Martha Gellhorn. All four were the wives of Ernest Hemingway. She divorced him in 1944 when he had become somewhat jealous of her accomplishments -- including the fact that she had gotten ashore on D-Day before him -- and he had begun an affair with WWII war correspondent Mary Welsh. Welsh became Hemingway's fourth wife, and their marriage lasted until his suicide in 1961. Gellhorn's career as a war correspondent began in the 1930s and ended when she determined, at the age of 81, that she was too old to cover the U.S. invasion of Panama in 1989. She was also an accomplished author. Suffering from cancer and nearly blind, she took her own life in London in 1998.
|When Edward R. Murrow put together his team for the radio broadcasts from Europe shortly before the beginning of WWII, he hired a few good women as broadcasters and reporters. Which of the following was NOT among the original "Murrow Boys?"|
Kate Webb. Kate Webb was an Austrailian correspondent for UPI and Agence France Press during the Vietnam War. She was captured and held for 24 days by the North Vietnamese, during which time it was reported that her body had been recovered and her obit was published. Her later work as a correspondent included reports from Indonesia, North Korea, the Gulf War, and Afghanistan where she was held captive and brutally beaten by an Afghanistan warlord. She died of cancer in 2007.
Helen Hiett and Mary Marvin Breckinridge were also two of Murrow's original recruits. Murrow's criteria for the women correspondents were that they be well-educated, knowledgeable in languages and history, well travelled throughout Europe, and -- as he expected of his male reporters -- be "steady, reliable and restrained."
|What female reporter was denied access to Franklin D. Roosevelt's press conferences, but made a personal appeal to Eleanor Roosevelt who then began conducting her own weekly press conferences for women reporters?|
Ruth Cowan. Cowan joined Associated Press in Chicago, covering crime, gangsters and the trial of Al Capone. In 1940, AP sent her to Washington as a bureau reporter, and in 1943 as a war correspondent to London, North Africa and Algiers. During the Allied invasion of France (D-Day), Cowan covered the war from Allied hospital ships where she interviewed wounded soldiers, and then covered Paris during the liberation. She left AP at the age of 55 (AP's compulsory retirement age for women reporters; men,65) and married Bradley Nash. She became a consultant to the Republican National Committee and worked for the Department of Health, Education and Welfare. She died in 1993.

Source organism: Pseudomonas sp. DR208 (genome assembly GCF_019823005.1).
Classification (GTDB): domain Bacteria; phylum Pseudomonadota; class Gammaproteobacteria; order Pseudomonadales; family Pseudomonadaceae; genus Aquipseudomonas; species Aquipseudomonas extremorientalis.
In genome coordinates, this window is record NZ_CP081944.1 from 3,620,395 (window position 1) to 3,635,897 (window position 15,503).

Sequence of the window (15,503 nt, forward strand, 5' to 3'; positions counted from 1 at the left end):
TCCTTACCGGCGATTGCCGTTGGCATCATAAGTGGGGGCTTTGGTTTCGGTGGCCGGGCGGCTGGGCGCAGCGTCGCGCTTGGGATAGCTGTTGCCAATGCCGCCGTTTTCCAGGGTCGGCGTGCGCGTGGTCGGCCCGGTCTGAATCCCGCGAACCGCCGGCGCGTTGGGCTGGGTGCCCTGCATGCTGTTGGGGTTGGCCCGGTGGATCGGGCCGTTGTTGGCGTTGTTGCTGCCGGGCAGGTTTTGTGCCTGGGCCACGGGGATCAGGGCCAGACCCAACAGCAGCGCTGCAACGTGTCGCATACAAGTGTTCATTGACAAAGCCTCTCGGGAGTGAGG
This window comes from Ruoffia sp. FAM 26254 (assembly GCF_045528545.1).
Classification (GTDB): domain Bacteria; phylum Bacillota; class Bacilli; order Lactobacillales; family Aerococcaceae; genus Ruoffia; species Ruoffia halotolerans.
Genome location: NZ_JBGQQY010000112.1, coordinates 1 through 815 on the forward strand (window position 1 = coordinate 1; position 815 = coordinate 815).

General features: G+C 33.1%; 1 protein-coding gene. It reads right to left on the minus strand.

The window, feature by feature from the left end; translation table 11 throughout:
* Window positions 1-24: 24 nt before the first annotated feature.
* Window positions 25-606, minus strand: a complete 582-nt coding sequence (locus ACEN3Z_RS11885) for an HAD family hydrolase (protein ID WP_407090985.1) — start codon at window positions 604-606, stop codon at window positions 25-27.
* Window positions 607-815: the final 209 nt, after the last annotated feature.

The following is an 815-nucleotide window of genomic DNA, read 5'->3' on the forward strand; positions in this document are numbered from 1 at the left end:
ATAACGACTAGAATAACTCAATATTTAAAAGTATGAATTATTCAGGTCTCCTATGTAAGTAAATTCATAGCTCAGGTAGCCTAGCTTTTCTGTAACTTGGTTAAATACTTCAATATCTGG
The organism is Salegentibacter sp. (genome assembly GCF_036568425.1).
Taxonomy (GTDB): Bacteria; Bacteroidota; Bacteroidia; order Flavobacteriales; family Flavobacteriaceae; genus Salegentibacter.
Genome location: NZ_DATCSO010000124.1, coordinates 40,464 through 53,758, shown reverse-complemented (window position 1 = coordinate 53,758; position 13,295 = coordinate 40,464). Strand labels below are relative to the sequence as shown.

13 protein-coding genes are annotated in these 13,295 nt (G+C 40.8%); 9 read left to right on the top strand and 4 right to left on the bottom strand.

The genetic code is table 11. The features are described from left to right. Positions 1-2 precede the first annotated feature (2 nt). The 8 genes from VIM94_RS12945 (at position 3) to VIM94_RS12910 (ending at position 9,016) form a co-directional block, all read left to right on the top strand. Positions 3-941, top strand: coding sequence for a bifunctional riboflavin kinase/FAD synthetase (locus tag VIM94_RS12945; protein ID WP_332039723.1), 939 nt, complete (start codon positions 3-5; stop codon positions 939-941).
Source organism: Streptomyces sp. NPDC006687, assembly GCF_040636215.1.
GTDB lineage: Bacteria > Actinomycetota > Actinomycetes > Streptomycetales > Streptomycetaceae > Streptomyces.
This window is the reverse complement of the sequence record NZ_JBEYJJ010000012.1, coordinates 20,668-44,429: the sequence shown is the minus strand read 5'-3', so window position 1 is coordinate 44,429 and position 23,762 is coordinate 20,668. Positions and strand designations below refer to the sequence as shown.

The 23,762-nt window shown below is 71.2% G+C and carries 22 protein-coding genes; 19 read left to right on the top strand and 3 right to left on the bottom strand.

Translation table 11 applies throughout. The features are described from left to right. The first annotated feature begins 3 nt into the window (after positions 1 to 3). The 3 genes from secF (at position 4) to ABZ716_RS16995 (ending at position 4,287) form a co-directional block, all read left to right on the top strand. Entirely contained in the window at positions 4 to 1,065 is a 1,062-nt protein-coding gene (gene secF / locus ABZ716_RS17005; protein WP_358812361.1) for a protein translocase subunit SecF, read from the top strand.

|Who was the first woman to be accredited as a War Coresspondent by the U.S. Department of War?|
Peggy Hull. Peggy Hull gained her credentials with America entering WWI and her career spanned 31 years. She reported from Mexico, Japan, France and Russia. She travelled with the troops and her stories frequently centered on the soldiers' personal stories. During WWII, a Japanese soldier provided her safe passage because she was a woman.
Jane Swisshelm was never formally accredited as a war correspondent, but started newspapers in Minnesota in the mid-19th century which she used to advocate abolition, women's rights and federal assistance in the Indian attacks upon settlers. She served as a nurse during the Civil War and was close friends with Mary Todd Lincoln and Edward Stanton. She died at her farm east of Pittsburgh in 1884, from where she had founded the newspaper "Reconstructionist" which was critical of Andrew Johnson's post Civil War policies.
|Which journalist, playwright and author was born the illegitmate daughter of a dancer and violinist, but would report from battlefronts across Europe, Africa, and the Far East during WWII, become a staunch anti-Communist, member of Congress, and Ambassador to Italy?|
Clare Boothe Luce. Boothe married publisher Henry Luce in 1935 and continued writing well-received books and plays, as well as serving as a Member of Congress from Connecticut. During WWII, she contributed to her husband's "Life" magazine concerning her observations across Europe, Africa and the Far East. In 1952, President Eisenhower appointed her the U.S. Ambassador to Italy. Upon retirement she became widely known as a philanthropist, supporter of conservative politics and lecturer. President Reagan awarded her the Presidential Medal of Freedom. She died of brain cancer in 1987, leaving a sizeable bequest to The Henry Luce Foundation and its Clare Boothe Luce Program for women in mathematics, science and engineering, and the Clare Booth Luce Policy Institute.